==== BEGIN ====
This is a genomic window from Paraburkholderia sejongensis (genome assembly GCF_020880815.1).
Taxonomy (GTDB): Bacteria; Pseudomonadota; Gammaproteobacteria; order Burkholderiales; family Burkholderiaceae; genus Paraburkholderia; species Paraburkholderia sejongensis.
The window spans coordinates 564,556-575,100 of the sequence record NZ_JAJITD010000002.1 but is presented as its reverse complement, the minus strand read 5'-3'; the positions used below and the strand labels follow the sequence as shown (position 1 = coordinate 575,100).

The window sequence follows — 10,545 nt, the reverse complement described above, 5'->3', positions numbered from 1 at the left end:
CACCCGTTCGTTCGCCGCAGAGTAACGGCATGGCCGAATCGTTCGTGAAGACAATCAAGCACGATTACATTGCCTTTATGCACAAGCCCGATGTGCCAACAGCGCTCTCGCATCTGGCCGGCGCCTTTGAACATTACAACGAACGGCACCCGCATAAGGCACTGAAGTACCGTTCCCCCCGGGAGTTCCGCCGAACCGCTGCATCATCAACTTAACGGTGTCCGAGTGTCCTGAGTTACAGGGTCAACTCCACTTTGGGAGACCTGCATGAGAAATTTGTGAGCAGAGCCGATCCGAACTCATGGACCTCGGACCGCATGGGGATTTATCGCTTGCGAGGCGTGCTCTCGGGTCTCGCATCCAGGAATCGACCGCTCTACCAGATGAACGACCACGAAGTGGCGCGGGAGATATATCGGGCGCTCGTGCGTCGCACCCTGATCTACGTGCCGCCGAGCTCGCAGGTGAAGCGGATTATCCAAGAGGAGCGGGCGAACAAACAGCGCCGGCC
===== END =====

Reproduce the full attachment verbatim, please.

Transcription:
This is a genomic window from Paraburkholderia sejongensis (genome assembly GCF_020880815.1).
Taxonomy (GTDB): Bacteria; Pseudomonadota; Gammaproteobacteria; order Burkholderiales; family Burkholderiaceae; genus Paraburkholderia; species Paraburkholderia sejongensis.
The window spans coordinates 564,556-575,100 of the sequence record NZ_JAJITD010000002.1 but is presented as its reverse complement, the minus strand read 5'-3'; the positions used below and the strand labels follow the sequence as shown (position 1 = coordinate 575,100).

The window sequence follows — 10,545 nt, the reverse complement described above, 5'->3', positions numbered from 1 at the left end:
CACCCGTTCGTTCGCCGCAGAGTAACGGCATGGCCGAATCGTTCGTGAAGACAATCAAGCACGATTACATTGCCTTTATGCACAAGCCCGATGTGCCAACAGCGCTCTCGCATCTGGCCGGCGCCTTTGAACATTACAACGAACGGCACCCGCATAAGGCACTGAAGTACCGTTCCCCCCGGGAGTTCCGCCGAACCGCTGCATCATCAACTTAACGGTGTCCGAGTGTCCTGAGTTACAGGGTCAACTCCACTTTGGGAGACCTGCATGAGAAATTTGTGAGCAGAGCCGATCCGAACTCATGGACCTCGGACCGCATGGGGATTTATCGCTTGCGAGGCGTGCTCTCGGGTCTCGCATCCAGGAATCGACCGCTCTACCAGATGAACGACCACGAAGTGGCGCGGGAGATATATCGGGCGCTCGTGCGTCGCACCCTGATCTACGTGCCGCCGAGCTCGCAGGTGAAGCGGATTATCCAAGAGGAGCGGGCGAACAAACAGCGCCGGCC